A couple of reporters showed up and did some minor interviews, both for radio and TV. A woman walked up and down the other side of the street gently swishing a big American flag. No response came from Senator Blunt's office as far as I know, but his neighbor, a lady lawyer, came out and complained that we were standing in front of her place, and she didn't want people to think she was being protested. Kinda dumb, but we scooched down 20 feet to appease her. The best part was that it angered this old classic Vietnam-era hippie man who kept saying he wasn’t going to move, fuck her, we needed to get more militant, but the calm young Euro-style hipster who seemed to be in charge kept cooling him down and arguing against using the word "militant," with which I nodded agreement. I didn’t really talk much. The stocky, hispanic-looking guy to my right was getting cold. Most of the people were underdressed for the chill: it was a decent day, until you stood still.

There were many flip-offs and mad faces from the traffic even though the signs were no more extreme than "We are the 99%" and "No War in Iran". I never even used my "Plutocracy is for Assholes" one, because of the overall positivity/non-militancy of the gathering. But there were easily three times as many good responses, if honking can be reliably counted as supportive. I talked a little to the guy to my left, with “We are the 99%” on an orange sheet of paper on a clipboard. We got a few laughs out of the number of women who flipped us off. “There’s a lot of hate out there,” he said. But we agreed that the response was mostly good, especially for Springfield, which is relatively conservative and repressed. He said he was from Chicago, where there was more protesting, and that sometimes if he was supposed to write his race down on paper, he wrote “Chicagoan.” He wasn’t as funny as he wanted to be, but I guess I liked him.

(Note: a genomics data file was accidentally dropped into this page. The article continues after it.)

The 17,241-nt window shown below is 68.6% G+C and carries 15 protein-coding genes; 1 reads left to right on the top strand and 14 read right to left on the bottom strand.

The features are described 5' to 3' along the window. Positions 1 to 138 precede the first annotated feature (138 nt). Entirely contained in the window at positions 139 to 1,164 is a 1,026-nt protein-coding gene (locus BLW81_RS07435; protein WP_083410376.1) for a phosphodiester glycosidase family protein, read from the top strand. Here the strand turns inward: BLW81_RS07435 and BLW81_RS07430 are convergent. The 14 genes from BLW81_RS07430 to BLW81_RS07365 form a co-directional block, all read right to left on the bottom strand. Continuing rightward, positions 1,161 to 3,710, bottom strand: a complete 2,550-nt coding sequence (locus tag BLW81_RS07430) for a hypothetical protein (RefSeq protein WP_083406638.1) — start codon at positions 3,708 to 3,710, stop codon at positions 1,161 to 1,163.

After I’d been there for an hour, everybody started getting cold and going home. I went back to work. I didn’t expect any real payoff to come from this. Springfield is home to nothing, in the world of big finance or big government, but at least Roy Blunt should know that we’re here, even here. I’m sure he could give two shits about any of it. He’s a long-time Washington fixture, bought and sold long ago. Now he’s like an anti-Obi-Wan: if we strike him down by voting, he’ll just come back more powerful than before, as one of the Sith lobbyists he takes payola from now.